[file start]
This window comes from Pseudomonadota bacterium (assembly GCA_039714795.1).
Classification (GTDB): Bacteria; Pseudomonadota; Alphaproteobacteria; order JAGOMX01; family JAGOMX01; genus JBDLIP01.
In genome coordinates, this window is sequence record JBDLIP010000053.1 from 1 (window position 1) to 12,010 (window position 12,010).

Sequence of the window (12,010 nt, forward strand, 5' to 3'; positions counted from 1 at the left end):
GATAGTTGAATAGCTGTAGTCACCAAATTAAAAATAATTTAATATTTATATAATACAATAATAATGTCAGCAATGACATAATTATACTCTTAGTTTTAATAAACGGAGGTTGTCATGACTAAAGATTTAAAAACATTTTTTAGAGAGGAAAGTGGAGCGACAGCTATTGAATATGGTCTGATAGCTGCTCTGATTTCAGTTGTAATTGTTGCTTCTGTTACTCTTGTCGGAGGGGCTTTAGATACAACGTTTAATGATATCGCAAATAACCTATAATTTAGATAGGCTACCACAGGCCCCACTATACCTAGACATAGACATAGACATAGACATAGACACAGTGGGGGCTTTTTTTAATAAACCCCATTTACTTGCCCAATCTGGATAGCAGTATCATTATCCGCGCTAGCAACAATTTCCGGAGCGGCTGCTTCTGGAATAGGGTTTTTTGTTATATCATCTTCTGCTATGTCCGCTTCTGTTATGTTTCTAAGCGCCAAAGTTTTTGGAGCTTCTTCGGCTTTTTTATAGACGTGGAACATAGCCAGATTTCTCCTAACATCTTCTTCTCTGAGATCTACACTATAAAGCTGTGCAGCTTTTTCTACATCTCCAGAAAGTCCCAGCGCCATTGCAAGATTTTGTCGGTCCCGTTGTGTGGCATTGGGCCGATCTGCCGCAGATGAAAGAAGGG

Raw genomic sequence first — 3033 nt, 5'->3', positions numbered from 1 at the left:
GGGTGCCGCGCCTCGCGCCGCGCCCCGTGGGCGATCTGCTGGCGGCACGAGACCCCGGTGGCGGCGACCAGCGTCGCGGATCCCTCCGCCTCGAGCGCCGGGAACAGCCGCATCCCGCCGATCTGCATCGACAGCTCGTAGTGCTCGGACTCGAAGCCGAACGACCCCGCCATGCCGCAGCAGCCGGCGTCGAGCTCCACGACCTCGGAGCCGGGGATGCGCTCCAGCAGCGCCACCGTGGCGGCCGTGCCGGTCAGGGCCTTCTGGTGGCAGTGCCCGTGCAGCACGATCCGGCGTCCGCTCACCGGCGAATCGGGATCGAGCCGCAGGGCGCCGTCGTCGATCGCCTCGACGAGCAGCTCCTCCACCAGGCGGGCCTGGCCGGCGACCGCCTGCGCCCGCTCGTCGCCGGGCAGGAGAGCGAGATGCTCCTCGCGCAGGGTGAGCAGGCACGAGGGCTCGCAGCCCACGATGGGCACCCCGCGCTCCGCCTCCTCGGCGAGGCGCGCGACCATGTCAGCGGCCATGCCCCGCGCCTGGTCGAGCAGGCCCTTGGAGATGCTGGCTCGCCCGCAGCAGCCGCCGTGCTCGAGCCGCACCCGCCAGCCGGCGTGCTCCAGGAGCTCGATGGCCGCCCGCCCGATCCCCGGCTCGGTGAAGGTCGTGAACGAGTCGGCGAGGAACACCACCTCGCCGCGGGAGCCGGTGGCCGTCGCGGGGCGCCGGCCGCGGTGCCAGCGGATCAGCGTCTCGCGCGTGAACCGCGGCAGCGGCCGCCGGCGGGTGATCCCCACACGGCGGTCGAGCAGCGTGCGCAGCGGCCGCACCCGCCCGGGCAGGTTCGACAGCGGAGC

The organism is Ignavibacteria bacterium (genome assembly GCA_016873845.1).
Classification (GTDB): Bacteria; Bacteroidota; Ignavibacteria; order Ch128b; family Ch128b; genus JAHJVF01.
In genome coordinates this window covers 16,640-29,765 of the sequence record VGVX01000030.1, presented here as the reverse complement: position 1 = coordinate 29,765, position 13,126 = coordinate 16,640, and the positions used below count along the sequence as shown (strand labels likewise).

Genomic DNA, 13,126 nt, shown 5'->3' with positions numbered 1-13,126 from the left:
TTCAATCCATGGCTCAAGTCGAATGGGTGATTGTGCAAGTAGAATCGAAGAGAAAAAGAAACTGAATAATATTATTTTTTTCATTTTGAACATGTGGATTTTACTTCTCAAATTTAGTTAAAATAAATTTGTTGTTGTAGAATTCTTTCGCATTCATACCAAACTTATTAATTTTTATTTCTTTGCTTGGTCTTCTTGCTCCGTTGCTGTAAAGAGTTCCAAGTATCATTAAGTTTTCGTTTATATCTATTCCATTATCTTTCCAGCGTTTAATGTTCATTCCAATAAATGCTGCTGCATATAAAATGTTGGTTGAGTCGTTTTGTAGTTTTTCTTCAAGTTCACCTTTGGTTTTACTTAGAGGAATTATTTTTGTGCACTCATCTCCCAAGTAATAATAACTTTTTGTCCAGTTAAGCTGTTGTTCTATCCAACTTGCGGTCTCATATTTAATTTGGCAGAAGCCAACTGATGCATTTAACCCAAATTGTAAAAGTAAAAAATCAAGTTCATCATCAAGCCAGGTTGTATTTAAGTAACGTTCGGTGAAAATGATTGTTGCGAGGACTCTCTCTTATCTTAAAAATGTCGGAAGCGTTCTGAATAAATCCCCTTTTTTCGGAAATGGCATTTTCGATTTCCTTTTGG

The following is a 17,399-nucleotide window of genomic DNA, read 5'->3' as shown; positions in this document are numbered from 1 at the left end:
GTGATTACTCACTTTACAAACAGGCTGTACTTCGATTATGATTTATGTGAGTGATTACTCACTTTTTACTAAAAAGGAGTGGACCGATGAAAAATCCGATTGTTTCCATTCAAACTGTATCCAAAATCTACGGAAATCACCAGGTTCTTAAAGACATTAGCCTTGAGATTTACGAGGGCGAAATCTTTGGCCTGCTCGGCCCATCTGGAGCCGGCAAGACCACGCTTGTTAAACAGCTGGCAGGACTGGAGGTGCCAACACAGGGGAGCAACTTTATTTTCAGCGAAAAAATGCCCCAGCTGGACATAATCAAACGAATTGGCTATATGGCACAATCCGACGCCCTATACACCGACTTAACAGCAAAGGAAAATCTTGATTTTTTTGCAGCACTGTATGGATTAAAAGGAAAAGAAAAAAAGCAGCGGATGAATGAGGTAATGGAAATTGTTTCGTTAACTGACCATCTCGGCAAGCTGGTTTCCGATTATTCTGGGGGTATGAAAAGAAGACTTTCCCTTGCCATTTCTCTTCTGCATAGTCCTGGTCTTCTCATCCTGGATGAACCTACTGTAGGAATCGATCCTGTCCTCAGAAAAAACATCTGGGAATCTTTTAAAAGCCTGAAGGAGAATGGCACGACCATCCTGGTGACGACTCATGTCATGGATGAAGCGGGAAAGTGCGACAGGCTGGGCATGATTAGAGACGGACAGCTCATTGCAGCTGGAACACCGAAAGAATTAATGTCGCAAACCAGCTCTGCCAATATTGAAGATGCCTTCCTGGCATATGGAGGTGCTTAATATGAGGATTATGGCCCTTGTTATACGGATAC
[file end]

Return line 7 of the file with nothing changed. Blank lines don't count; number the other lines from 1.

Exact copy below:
GGGTGCCGCGCCTCGCGCCGCGCCCCGTGGGCGATCTGCTGGCGGCACGAGACCCCGGTGGCGGCGACCAGCGTCGCGGATCCCTCCGCCTCGAGCGCCGGGAACAGCCGCATCCCGCCGATCTGCATCGACAGCTCGTAGTGCTCGGACTCGAAGCCGAACGACCCCGCCATGCCGCAGCAGCCGGCGTCGAGCTCCACGACCTCGGAGCCGGGGATGCGCTCCAGCAGCGCCACCGTGGCGGCCGTGCCGGTCAGGGCCTTCTGGTGGCAGTGCCCGTGCAGCACGATCCGGCGTCCGCTCACCGGCGAATCGGGATCGAGCCGCAGGGCGCCGTCGTCGATCGCCTCGACGAGCAGCTCCTCCACCAGGCGGGCCTGGCCGGCGACCGCCTGCGCCCGCTCGTCGCCGGGCAGGAGAGCGAGATGCTCCTCGCGCAGGGTGAGCAGGCACGAGGGCTCGCAGCCCACGATGGGCACCCCGCGCTCCGCCTCCTCGGCGAGGCGCGCGACCATGTCAGCGGCCATGCCCCGCGCCTGGTCGAGCAGGCCCTTGGAGATGCTGGCTCGCCCGCAGCAGCCGCCGTGCTCGAGCCGCACCCGCCAGCCGGCGTGCTCCAGGAGCTCGATGGCCGCCCGCCCGATCCCCGGCTCGGTGAAGGTCGTGAACGAGTCGGCGAGGAACACCACCTCGCCGCGGGAGCCGGTGGCCGTCGCGGGGCGCCGGCCGCGGTGCCAGCGGATCAGCGTCTCGCGCGTGAACCGCGGCAGCGGCCGCCGGCGGGTGATCCCCACACGGCGGTCGAGCAGCGTGCGCAGCGGCCGCACCCGCCCGGGCAGGTTCGACAGCGGAGC